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Continous Integration with Hudson - embarrasingly simple!

Published: 2011-01-27 19:24 UTC. Tags: open source software testing

I'm working on a rather large reporting and analytics application that runs on top of Hadoop at work. It has tests. A whole bunch of them, actually. That's good.

So far, we've been running the tests manually when making new releases. But doing it more often is always better, since it gives you an indication on when things went wrong, and also forces you to keep your tests in a state where they pass. Some people call it Continous Integration.

Now, you can do all the work getting your builds to build and run tests yourself, via cron and scripts and other types of messiness. Or you can try an existing solution. Today I decided to try Hudson.

That turned out to be embarrasingly simple to get started with. Basically, it's a matter of:

  1. Downloading hudson.war from their site.
  2. Start it by running java -jar hudson.war
  3. Go to http://localhost:8080 with a web browser of your choice. That would be Opera in my case. You have to eat your own dog-food.
  4. Go to the Hudson management screen and enable the git plugin
  5. Setup a new project. Tell it where the code is and on which branch.
  6. Configure what commands to run to build and test. Make the test command output an xunit xml file.
  7. Tell Hudson where that xml file is.

Result: Hudson will periodically poll git and run my build and test commands, then show a changelog and what tests failed. All this after 30 minutes of setup time. I'm impressed.

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Yes, unit testing can be fun :-)

Published: 2007-01-15 21:49 UTC. Tags: software testing software engineering

Yesterday, I read one of the teaser chapters of Pragmatic Unit Testing in Java with JUnit.  It was a very interesting chapter, so I eventually ordered the book.

According to the reviews and from the looks of the table of contents, it doesn't talk too much about JUnit, but instead about general unit testing methodology in general which is what I want, as I don't do Java programming unless I can avoid it (another book on my bookshelf is btw Beyond Java, and although I think the author believes a bit much in XML as a must for the future, I feel that most of the conclusions in that book are something I can agree with - Java is on its way out, except as a niche language for "enterprise" applications. I don't know what "enterprise" is supposed to mean - "expensive and slow", perhaps?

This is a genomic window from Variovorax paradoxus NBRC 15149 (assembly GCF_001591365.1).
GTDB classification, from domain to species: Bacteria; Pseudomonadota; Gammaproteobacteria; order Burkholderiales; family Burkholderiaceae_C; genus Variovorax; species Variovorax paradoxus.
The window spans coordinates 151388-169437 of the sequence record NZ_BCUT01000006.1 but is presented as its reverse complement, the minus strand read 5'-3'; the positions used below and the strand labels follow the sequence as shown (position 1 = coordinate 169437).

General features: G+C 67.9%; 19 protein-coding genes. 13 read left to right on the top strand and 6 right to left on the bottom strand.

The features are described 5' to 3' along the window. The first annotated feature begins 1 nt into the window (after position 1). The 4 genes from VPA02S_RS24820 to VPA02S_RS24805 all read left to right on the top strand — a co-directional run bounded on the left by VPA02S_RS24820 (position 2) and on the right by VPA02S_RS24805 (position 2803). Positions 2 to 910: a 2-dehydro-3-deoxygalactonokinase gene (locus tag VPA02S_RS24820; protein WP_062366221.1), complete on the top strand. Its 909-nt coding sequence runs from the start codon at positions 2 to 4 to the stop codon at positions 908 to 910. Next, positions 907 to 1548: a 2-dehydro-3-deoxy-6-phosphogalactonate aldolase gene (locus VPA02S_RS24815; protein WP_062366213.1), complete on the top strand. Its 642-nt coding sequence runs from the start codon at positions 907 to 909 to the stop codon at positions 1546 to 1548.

Anyway, today at work, I had to rewrite a function that reads /etc/ldap.conf and parses out some LDAP server connection info. I had to read in more data, and change its API slightly as it was limited in the amount of data it could return. Inspired by the book, I started by writing some unit tests (using PyUnit) and then added more as I added features to the function.

Being able to run the tests while adding features, making sure that adjustments to parse and return a new type of data didn't break old data, made me fee happy and productive. Having to think about what kind of data should be returned and therefore tested also gave a better and more complete design.

In short - I'll be writing more unit tests from now on. I'm sure the book (when it arrives) will give me plenty of inspiration.



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